Hyundai Santa Fe is heading upmarket

Hyundai Santa Fe
Hyundai Santa Fe
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With far sharper styling, some fantastic equipment on offer and a punchy 200PS 2.2-litre diesel engine, the latest Hyundai Santa Fe punches its way upmarket on merit.

Customers choose between five and seven seats, manual or auto transmissions and front or four-wheel drive. It’s hard not to be impressed.

The Santa Fe rides on a modified version of the Sonata chassis, with the same wheelbase as before and no great innovation in the basics. It’s a specially UK-tuned MacPherson strut front end and a multilink rear suspension, but delve a little deeper and there are some interesting details. There’s self-levelling suspension as standard on seven-seaters, a Flex Steer System that delivers normal, sport and comfort steering modes, plus the drive system is interesting. As expected, it’s front wheel drive most of the time, but when sensors detect slippage, up to 50 per cent of drive can be diverted to the rear wheels. Those who expect a little more of their 4x4s will like the fact that in especially slippery conditions, such as muddy off-roading or driving on snow or ice, four-wheel-drive can be selected with the push of the ‘lock’ button, delivering a 50/50 power split at speeds up to 25mph. There’s also an economy-oriented front-wheel drive car offered.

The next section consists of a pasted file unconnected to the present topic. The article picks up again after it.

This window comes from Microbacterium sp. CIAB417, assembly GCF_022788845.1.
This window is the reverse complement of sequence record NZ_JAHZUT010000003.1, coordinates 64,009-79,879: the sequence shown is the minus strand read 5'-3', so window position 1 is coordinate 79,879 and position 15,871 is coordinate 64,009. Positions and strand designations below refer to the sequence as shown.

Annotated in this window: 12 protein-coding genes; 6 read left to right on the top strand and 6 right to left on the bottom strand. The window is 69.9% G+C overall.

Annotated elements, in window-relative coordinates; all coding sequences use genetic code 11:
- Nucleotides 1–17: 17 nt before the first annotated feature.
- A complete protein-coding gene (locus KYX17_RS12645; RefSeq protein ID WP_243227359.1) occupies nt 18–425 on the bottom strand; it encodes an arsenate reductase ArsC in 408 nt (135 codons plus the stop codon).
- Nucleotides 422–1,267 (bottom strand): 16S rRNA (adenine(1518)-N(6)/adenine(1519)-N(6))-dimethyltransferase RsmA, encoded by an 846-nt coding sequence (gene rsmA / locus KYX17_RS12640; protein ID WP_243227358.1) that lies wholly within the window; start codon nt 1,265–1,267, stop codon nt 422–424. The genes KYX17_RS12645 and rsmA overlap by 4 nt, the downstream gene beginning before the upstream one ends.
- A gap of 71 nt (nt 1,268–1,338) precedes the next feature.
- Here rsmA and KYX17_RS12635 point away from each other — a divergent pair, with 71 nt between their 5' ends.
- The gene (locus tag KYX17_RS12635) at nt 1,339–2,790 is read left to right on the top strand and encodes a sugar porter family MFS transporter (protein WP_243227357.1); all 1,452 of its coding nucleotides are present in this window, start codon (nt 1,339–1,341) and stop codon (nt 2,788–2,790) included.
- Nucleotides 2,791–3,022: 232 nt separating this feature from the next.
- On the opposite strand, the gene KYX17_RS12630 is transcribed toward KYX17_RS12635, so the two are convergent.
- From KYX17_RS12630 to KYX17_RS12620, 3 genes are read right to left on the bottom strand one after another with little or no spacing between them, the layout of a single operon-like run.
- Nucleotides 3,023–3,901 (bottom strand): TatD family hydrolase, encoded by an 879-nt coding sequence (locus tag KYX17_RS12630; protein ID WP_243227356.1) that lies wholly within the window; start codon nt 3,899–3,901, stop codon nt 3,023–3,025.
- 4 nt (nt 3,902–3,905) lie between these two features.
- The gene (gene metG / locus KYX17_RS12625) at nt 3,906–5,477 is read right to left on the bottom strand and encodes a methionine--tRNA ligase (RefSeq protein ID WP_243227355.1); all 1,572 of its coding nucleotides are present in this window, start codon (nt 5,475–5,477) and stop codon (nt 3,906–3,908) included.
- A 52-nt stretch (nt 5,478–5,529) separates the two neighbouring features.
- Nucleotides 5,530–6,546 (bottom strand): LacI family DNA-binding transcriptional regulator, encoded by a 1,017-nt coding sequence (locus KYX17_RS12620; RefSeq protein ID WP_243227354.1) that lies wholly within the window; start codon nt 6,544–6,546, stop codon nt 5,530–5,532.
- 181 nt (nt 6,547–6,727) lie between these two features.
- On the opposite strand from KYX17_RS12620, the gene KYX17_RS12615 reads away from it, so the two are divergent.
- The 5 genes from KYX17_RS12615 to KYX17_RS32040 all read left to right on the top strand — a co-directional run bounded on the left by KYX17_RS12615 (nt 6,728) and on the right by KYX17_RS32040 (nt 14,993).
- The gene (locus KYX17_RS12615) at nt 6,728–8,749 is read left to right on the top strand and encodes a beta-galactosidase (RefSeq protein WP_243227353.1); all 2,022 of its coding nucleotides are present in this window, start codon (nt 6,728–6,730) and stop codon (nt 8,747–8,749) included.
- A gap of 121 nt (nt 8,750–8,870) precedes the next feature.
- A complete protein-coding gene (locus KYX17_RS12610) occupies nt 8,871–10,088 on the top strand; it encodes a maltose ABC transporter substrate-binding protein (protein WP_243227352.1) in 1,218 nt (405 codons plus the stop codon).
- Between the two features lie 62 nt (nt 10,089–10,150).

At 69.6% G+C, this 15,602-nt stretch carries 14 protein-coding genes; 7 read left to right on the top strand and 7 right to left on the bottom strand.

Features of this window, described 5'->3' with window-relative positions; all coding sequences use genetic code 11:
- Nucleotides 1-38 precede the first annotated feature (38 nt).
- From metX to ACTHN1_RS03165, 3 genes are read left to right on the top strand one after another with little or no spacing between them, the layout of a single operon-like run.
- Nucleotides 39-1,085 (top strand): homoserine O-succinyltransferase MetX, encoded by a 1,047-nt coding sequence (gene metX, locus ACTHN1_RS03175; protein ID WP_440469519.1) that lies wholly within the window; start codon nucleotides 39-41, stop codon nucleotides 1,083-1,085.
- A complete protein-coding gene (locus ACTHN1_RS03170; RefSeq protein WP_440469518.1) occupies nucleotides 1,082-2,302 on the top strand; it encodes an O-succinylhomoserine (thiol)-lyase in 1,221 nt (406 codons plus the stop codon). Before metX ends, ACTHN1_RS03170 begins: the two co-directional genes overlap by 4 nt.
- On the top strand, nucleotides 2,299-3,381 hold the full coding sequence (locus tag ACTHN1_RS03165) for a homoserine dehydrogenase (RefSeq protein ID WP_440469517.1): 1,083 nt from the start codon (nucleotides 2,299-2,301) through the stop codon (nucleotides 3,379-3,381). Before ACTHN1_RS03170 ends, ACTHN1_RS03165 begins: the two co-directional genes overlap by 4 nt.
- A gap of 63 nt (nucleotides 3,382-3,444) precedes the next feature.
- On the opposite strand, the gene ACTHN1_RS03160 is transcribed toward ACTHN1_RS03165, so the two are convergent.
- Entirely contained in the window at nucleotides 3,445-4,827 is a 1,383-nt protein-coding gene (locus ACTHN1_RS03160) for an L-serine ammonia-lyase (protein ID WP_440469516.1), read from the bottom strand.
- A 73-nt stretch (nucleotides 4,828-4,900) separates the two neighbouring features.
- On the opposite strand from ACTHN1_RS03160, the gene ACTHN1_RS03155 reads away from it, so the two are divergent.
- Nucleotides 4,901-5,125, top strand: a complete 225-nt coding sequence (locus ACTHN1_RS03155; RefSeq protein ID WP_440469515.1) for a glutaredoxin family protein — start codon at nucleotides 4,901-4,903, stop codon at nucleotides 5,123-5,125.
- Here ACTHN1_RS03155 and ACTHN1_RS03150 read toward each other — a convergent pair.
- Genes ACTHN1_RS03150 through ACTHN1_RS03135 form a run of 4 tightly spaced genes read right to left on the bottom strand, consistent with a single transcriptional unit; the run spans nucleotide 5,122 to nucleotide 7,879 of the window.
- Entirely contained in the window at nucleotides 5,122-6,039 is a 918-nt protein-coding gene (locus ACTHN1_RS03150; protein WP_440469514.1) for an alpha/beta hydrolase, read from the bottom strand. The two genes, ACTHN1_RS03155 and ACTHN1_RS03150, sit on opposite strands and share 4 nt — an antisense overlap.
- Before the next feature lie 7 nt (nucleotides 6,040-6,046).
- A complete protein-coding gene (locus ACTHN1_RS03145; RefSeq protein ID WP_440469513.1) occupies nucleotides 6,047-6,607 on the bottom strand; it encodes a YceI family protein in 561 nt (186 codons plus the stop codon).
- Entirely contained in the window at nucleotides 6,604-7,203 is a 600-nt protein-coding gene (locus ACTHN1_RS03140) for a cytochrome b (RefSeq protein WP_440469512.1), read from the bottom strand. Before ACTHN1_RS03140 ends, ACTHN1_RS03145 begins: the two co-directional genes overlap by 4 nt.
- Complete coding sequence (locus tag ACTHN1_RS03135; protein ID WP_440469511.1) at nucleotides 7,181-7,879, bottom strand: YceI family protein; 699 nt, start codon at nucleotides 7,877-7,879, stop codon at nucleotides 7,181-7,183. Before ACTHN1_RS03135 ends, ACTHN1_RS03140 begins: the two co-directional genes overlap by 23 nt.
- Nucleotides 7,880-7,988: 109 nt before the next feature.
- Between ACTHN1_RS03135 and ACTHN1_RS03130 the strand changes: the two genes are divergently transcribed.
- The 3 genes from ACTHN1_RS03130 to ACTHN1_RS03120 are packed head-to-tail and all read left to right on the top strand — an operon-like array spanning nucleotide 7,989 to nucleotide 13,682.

Engines? Hyundai unveiled one petrol and two diesel engines, but we’re only scheduled to get the flagship motor remaining the 2.2-litre ‘R’ all-aluminium diesel powerplant. This has actually had its peak torque output dialled back a little in the interests of emissions but it’s nothing you’d notice. It makes 200PS of peak power so it’s got some kick to it.

Customers get to choose between a six-speed manual or six-speed auto gearbox, both fitted with an extra tall cruising gear for economy. The automatic is innovative as it’s fitted with a flat torque converter.

The latest Santa Fe isn’t quite the sort of car that will have pedestrians bumbling slack-jawed into pavement furniture but it’s undoubtedly a good looking thing. It has that inherent rightness to its proportioning that’ll make it tricky not to throw a glance over your shoulder when you lock it and walk away. Most importantly, choose an upscale version and it looks – and there’s not really a better word for it – expensive.